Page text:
Adventures in baby signing

I'd decided long ago (pre-baby) that I was going to try baby sign language. It just made sense to me that a little one would appreciate a way to express herself before her verbal skills caught up to her brain. And, the research was very compelling:

"...helping babies learn to talk and jumpstarting their intellectual development, a number of very important social-emotional benefits were revealed. [Drs.] Acredolo and Goodwyn found that signing with hearing babies:
- reduces frustration, biting and other aggressive behaviors.
- helps parents and teachers be more observant and responsive.
- builds trust between babies and their parents and caregivers.
- allows babies to share their worlds revealing just how smart babies really are.
- promotes positive emotional development.
- boosts babies' self-confidence and builds self-esteem."

A positive, trusting, self-confident, non-bitey baby? Yes, please!

After Roo was born, I started looking around for baby signing teaching tools.

Our very sweet neighbor gave us Baby Einstein's My First Signs DVD, which is cute and pretty well done (let me know if you want to know more about it). But, since we'd also decided that the baby wouldn't be watching TV for a few years (I know, we're such hippies), the DVD-watching was not an option.

So I was pretty excited when I found the mocobabies Infant and Toddlers Signing Flash Cards. The product description said it included "baby's first signs as well as other food, animal and around the house signs" and that it was an iParenting award winner! (Not sure what an iParenting award winner is! But it sounds important! Smart marketing!) The cards were a little pricey at $25, but they came in a stylish retro-style tin and touted as drool-proof (it's true!).

So far, I haven't used them in the traditional flash-card sense. Mostly, I've taped them up strategically around the house, so I can sign the words as they come up. (Hmm...come to think of it, I probably should have purchased the mocobabies Little Helper Signing Stickers instead.)

I'm sure you want the list of words. I did. So here they are. I even alphabetized them!
Apple, Airplane, Banana, Ball, Bath, Bear, Bird, Bread, Car, Carrot, Cat, Cheese, Cookie, Cow, Cracker, Dog, Doll, Eat, Elephant, Finished, Fish, Flower, Frog, Grapes, Hippo, Horse, Lion, Milk, Monkey, More, Mouse, Pear, Peas, Pig, Telephone

My one complaint: I think I could do without not-so-useful signs such as "horse" and "lion"--and would've liked more helpful words like "sleep" and "thank you". In fact, I've been referencing this ASL online resource more and more (I sort-of wish I'd found the site sooner...).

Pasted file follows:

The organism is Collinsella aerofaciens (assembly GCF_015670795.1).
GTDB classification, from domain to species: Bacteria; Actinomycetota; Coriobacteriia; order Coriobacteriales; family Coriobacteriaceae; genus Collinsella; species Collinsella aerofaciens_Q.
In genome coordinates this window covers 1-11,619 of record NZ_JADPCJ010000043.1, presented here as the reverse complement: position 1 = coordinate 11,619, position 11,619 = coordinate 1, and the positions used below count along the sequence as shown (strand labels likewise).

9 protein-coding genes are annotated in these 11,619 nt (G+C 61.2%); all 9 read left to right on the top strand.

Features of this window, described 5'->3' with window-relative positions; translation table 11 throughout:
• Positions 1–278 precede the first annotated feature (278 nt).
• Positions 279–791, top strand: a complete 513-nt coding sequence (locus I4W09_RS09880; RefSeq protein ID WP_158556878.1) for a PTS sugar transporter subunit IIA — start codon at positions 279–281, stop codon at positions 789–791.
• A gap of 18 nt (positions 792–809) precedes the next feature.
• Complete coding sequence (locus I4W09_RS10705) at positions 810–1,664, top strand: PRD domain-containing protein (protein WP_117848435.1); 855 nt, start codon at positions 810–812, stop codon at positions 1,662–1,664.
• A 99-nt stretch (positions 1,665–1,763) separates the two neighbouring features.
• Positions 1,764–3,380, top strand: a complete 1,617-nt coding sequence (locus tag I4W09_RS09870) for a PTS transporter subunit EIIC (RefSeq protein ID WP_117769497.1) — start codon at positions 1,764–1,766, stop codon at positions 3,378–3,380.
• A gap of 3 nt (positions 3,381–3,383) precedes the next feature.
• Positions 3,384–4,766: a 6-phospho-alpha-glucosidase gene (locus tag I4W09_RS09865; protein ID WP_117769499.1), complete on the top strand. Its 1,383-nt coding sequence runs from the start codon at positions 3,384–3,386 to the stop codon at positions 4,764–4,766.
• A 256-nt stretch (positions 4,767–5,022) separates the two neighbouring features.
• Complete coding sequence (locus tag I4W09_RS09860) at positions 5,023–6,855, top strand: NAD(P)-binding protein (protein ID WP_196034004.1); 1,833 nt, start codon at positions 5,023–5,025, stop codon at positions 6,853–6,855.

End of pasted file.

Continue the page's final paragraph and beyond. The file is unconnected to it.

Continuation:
I guess the last thing you'd want to know is--does it work? Well, I can't answer that yet. There are so many variables. I've been using around 20 signs somewhat regularly for the past 3-4 months. Apparently, babies don't start signing back to you until they're 8-14 months old. At 9 1/2 months, Roo finally signed two whole words back to me! But they were her own adaptation of the sign. "Eat" sort of looks like "I'm going to throw up." Easily missed if I wasn't looking!

I'll keep you posted.

Next time: The Snugglenest!



Ever since I added solids to Roo's diet at 6 months, the babe has been feeding herself. I cut up and place the items on her highchair tray: fresh foods like organic banana, avocado, pear, peach, green beans, blueberries (her favorite), grapes, whole wheat pasta spirals, and, of course, Cheerios. She seems to really enjoy the autonomy. Funny how a little sprite out in this world a mere 9 months could derive pleasure from independence. But, that's a whole other discussion.

Naturally, half of what she's "eating" ends up on the floor, on the chair, in her clothes, in her hair. The clean-up logistics were starting to get a little ridiculous. So a few weeks ago, I dished out the 17 bucks and bought one of these supersized bib thingees made by Bumkins. What a brilliant thing! It covers her entire body, it's waterproof, and soft enough that she doesn't try to rip it from her body (which she often does with the cute Mexican oilcloth bibs I got for her. So much for raising a hipster baby!). The bib even has a front pocket to catch the falling food. You know, for a little snack later! To clean up, I simply run it under hot water from the kitchen faucet to rinse off, then hang it up to dry. Easy. And these days, easy is king.

I think as she gets toddling, Roo can still use this bib as an artist smock when she makes her first strokes as a world-renowned painter. So all in all, this was definitely a great buy!

Next time: mocobabies Signing Flash Cards